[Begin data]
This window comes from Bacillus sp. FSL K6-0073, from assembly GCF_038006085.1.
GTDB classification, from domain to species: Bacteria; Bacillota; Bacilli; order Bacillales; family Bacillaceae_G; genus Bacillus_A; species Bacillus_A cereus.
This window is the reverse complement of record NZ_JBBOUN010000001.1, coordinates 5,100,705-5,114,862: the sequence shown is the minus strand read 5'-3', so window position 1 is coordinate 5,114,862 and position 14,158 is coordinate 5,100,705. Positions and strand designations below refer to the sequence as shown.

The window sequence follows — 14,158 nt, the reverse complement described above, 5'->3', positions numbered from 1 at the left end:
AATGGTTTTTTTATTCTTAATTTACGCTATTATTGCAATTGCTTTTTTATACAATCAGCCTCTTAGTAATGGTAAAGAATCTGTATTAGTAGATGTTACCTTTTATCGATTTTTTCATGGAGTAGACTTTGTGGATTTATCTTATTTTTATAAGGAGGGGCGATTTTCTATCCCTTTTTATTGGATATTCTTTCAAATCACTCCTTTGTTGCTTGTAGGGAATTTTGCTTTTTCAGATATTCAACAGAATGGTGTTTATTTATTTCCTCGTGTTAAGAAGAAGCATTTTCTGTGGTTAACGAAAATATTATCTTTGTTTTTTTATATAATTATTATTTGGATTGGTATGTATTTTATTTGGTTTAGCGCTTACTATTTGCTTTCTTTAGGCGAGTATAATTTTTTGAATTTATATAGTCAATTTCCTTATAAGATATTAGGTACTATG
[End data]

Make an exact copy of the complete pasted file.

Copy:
This window comes from Bacillus sp. FSL K6-0073, from assembly GCF_038006085.1.
GTDB classification, from domain to species: Bacteria; Bacillota; Bacilli; order Bacillales; family Bacillaceae_G; genus Bacillus_A; species Bacillus_A cereus.
This window is the reverse complement of record NZ_JBBOUN010000001.1, coordinates 5,100,705-5,114,862: the sequence shown is the minus strand read 5'-3', so window position 1 is coordinate 5,114,862 and position 14,158 is coordinate 5,100,705. Positions and strand designations below refer to the sequence as shown.

The window sequence follows — 14,158 nt, the reverse complement described above, 5'->3', positions numbered from 1 at the left end:
AATGGTTTTTTTATTCTTAATTTACGCTATTATTGCAATTGCTTTTTTATACAATCAGCCTCTTAGTAATGGTAAAGAATCTGTATTAGTAGATGTTACCTTTTATCGATTTTTTCATGGAGTAGACTTTGTGGATTTATCTTATTTTTATAAGGAGGGGCGATTTTCTATCCCTTTTTATTGGATATTCTTTCAAATCACTCCTTTGTTGCTTGTAGGGAATTTTGCTTTTTCAGATATTCAACAGAATGGTGTTTATTTATTTCCTCGTGTTAAGAAGAAGCATTTTCTGTGGTTAACGAAAATATTATCTTTGTTTTTTTATATAATTATTATTTGGATTGGTATGTATTTTATTTGGTTTAGCGCTTACTATTTGCTTTCTTTAGGCGAGTATAATTTTTTGAATTTATATAGTCAATTTCCTTATAAGATATTAGGTACTATG